Kolkata City and
World Peace Thinkers and Poets Meet 2010

The conference was initiated by a peace march through the streets of Kolkata.
Next to me holding the sign is Prof. Ananthanarayanan, Director of WCPA for Asia and Leader of the Delegation from to the Provisional World Parliament from Chennai.

To my left is Sarswathy Devi,
prominent international lawyer from Malaysia
and a leader for the Provisional World Parliament

In the opening ceremonies, to my right on stage is Justice A.P. Mishra, former Supreme Court Judge in India and a leader of the Provisional World Parliament.

Some of the audience at the opening ceremonies.

Giving a keynote address at the opening ceremonies.

Dancers at the opening ceremonies

Meeting Kolkata dignitaries

From the left: Dr. Patricia Murphy, Dr. Mar Peter-Raoul, myself, Dr. Santi Nath Chattopadyay, organizer of this world conference.

In the morning, near the guest house where we stayed in Kolkata.

These are the people that the World Peace Thinkers represent. 
There is no peace anywhere on Earth in the face of such massive structural violence and injustice.

Coming and going from the guest house, this lady was always there.

Everything is done on the street by and for street people.  Here is a street barber shop. 
All the above photos were taken within a block of our guest house.

The International Philosophers for Peace Conference took place
at the Sri Aurobindo Ashram in central Kolkata.  Here are some of the
colleagues who attended.

E. P. Menon gives his paper at the IPPNO Conference

On the dias, Dr. Chayya Rai from India (second from the left) and Dr. Patricia Murphy
from the US (center) and Dr. Santi Nath Chattopadhyay
(Conference organizer from Kolkata) at the podium.

Justice Mishra, Dr. Chattopadhyay, and others
present the Global Peacemaker Award to Dr. Patricia Murphy

At a session of the Provisional World Parliament, Collin, Jordan, and Natalie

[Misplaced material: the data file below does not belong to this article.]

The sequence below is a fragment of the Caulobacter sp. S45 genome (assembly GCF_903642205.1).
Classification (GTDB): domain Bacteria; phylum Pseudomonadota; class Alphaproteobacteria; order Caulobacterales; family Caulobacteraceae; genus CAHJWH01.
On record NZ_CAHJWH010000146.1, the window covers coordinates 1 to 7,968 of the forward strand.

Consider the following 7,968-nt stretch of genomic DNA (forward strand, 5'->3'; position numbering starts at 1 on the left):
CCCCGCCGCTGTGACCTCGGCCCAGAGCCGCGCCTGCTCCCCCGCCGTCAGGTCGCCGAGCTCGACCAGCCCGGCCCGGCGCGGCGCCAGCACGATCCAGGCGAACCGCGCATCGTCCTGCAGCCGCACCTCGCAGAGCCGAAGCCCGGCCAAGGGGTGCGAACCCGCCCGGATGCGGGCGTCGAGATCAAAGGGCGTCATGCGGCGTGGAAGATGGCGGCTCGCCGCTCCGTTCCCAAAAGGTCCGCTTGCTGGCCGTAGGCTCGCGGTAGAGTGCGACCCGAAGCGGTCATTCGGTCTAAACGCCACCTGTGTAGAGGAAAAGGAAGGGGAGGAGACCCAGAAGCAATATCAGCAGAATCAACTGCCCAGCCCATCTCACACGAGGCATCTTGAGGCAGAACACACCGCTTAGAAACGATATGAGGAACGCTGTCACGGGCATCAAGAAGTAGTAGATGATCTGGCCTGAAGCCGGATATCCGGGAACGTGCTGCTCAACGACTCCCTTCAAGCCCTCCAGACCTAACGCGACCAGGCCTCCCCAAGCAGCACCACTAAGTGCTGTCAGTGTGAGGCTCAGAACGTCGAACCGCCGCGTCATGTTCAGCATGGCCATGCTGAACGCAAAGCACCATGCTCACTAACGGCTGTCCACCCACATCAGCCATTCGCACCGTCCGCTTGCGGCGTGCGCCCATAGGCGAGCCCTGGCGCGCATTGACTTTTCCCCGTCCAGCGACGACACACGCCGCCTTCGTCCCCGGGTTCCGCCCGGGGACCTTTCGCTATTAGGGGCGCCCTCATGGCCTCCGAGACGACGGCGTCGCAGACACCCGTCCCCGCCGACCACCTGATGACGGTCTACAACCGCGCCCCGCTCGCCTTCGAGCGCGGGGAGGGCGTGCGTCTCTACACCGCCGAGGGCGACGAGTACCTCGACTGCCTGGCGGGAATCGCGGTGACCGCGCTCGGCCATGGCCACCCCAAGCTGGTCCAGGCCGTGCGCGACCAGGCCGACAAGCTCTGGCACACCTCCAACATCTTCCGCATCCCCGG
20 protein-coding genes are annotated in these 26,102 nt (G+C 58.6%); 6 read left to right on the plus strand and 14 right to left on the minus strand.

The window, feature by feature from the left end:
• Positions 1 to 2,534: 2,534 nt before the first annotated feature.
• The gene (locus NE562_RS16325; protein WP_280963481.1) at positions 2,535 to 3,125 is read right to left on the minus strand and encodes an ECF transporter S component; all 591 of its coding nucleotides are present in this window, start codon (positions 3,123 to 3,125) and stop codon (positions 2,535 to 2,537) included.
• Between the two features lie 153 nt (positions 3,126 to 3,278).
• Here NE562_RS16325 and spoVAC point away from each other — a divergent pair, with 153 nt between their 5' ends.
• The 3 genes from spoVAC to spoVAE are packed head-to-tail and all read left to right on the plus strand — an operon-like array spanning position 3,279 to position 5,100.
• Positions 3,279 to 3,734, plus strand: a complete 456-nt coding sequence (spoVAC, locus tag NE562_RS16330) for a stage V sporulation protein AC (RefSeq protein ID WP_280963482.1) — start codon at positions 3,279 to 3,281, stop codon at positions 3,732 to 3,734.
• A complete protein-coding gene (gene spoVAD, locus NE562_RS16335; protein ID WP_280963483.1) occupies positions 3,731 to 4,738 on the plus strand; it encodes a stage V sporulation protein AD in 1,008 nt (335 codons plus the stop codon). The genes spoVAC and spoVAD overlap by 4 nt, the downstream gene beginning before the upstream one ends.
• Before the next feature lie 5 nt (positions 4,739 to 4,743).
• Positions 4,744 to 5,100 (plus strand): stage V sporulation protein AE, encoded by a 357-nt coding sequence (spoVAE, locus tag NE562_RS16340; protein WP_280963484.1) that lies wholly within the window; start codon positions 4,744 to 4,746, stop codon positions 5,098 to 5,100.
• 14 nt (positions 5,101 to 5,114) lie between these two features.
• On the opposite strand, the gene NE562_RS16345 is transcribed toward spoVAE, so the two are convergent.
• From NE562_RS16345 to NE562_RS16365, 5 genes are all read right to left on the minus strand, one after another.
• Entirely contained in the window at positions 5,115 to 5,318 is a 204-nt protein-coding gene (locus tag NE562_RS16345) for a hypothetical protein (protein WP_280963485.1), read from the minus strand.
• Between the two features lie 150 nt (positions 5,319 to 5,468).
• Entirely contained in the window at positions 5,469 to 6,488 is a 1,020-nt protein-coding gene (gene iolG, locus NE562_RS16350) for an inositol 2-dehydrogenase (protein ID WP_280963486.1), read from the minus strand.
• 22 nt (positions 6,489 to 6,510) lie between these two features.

(all from Binghamton, NY) each make a presentation to the Parliament

Dr. Mar Peter-Raoul gives her presentation on the relation between peace and community.

After the Conference ended, Dr. Almand, Dr. Murphy and myself visited
one of the sites of the burning ghats along the Ganges River.  
The dead are cremated here and their ashes scattered on the waters.

Those who can afford it, pay for the traditional open fires.  One fires is burning down in this picture while beyond a family places their deceased on a pyre that is about to be ignited.

In this outside court for cremation, there are benches.  Families are traditionally
expected to remain with the pyre and deceased for three hours.

In the crematorium building right next door, deceased are laid out ceremonially. 
After the prescribed waiting period of mourning and prayer,
they are carried into the ovens show in the next photo.

These doors will soon open and the body moved into the oven by 4 to 6 men.

India people, in this very crowded country, enjoying a Sunday afternoon in a park
adjacent to a Kali Temple on shore of the Ganges.

Later, we visited a beautiful Jain temple.  Here Dr. Eugenia Almand is photographed
with a group of children who were very interested in these Western visitors.

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